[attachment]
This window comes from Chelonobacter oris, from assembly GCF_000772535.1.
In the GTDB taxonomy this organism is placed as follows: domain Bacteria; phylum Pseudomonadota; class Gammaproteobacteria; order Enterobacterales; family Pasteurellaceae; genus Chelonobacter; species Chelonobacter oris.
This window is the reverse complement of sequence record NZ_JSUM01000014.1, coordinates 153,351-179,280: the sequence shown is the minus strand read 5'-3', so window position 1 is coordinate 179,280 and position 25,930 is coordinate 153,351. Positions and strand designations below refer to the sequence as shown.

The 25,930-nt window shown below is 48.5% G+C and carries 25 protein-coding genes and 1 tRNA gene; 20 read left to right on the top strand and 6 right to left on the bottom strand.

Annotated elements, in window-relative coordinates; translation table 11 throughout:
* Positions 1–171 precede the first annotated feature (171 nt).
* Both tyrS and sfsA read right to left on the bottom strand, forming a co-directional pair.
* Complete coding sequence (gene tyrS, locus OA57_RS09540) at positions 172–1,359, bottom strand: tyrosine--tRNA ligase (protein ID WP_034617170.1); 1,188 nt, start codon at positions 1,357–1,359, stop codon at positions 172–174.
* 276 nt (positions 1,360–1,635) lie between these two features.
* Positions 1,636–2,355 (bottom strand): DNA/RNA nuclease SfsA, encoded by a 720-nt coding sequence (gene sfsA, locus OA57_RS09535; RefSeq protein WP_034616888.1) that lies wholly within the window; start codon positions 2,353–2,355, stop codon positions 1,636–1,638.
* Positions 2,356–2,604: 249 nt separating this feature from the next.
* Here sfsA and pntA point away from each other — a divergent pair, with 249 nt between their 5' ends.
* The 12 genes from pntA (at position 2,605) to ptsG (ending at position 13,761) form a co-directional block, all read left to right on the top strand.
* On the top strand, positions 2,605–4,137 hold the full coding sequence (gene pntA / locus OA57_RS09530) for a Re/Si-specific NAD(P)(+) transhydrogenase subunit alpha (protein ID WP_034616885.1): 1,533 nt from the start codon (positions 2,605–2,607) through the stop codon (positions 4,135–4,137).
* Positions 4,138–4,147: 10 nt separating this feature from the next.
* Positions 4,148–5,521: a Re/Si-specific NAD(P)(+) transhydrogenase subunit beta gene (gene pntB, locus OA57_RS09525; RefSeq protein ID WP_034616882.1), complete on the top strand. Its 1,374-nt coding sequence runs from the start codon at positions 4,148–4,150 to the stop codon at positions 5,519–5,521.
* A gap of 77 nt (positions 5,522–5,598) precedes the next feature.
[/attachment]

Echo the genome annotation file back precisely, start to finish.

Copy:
This window comes from Chelonobacter oris, from assembly GCF_000772535.1.
In the GTDB taxonomy this organism is placed as follows: domain Bacteria; phylum Pseudomonadota; class Gammaproteobacteria; order Enterobacterales; family Pasteurellaceae; genus Chelonobacter; species Chelonobacter oris.
This window is the reverse complement of sequence record NZ_JSUM01000014.1, coordinates 153,351-179,280: the sequence shown is the minus strand read 5'-3', so window position 1 is coordinate 179,280 and position 25,930 is coordinate 153,351. Positions and strand designations below refer to the sequence as shown.

The 25,930-nt window shown below is 48.5% G+C and carries 25 protein-coding genes and 1 tRNA gene; 20 read left to right on the top strand and 6 right to left on the bottom strand.

Annotated elements, in window-relative coordinates; translation table 11 throughout:
* Positions 1–171 precede the first annotated feature (171 nt).
* Both tyrS and sfsA read right to left on the bottom strand, forming a co-directional pair.
* Complete coding sequence (gene tyrS, locus OA57_RS09540) at positions 172–1,359, bottom strand: tyrosine--tRNA ligase (protein ID WP_034617170.1); 1,188 nt, start codon at positions 1,357–1,359, stop codon at positions 172–174.
* 276 nt (positions 1,360–1,635) lie between these two features.
* Positions 1,636–2,355 (bottom strand): DNA/RNA nuclease SfsA, encoded by a 720-nt coding sequence (gene sfsA, locus OA57_RS09535; RefSeq protein WP_034616888.1) that lies wholly within the window; start codon positions 2,353–2,355, stop codon positions 1,636–1,638.
* Positions 2,356–2,604: 249 nt separating this feature from the next.
* Here sfsA and pntA point away from each other — a divergent pair, with 249 nt between their 5' ends.
* The 12 genes from pntA (at position 2,605) to ptsG (ending at position 13,761) form a co-directional block, all read left to right on the top strand.
* On the top strand, positions 2,605–4,137 hold the full coding sequence (gene pntA / locus OA57_RS09530) for a Re/Si-specific NAD(P)(+) transhydrogenase subunit alpha (protein ID WP_034616885.1): 1,533 nt from the start codon (positions 2,605–2,607) through the stop codon (positions 4,135–4,137).
* Positions 4,138–4,147: 10 nt separating this feature from the next.
* Positions 4,148–5,521: a Re/Si-specific NAD(P)(+) transhydrogenase subunit beta gene (gene pntB, locus OA57_RS09525; RefSeq protein ID WP_034616882.1), complete on the top strand. Its 1,374-nt coding sequence runs from the start codon at positions 4,148–4,150 to the stop codon at positions 5,519–5,521.
* A gap of 77 nt (positions 5,522–5,598) precedes the next feature.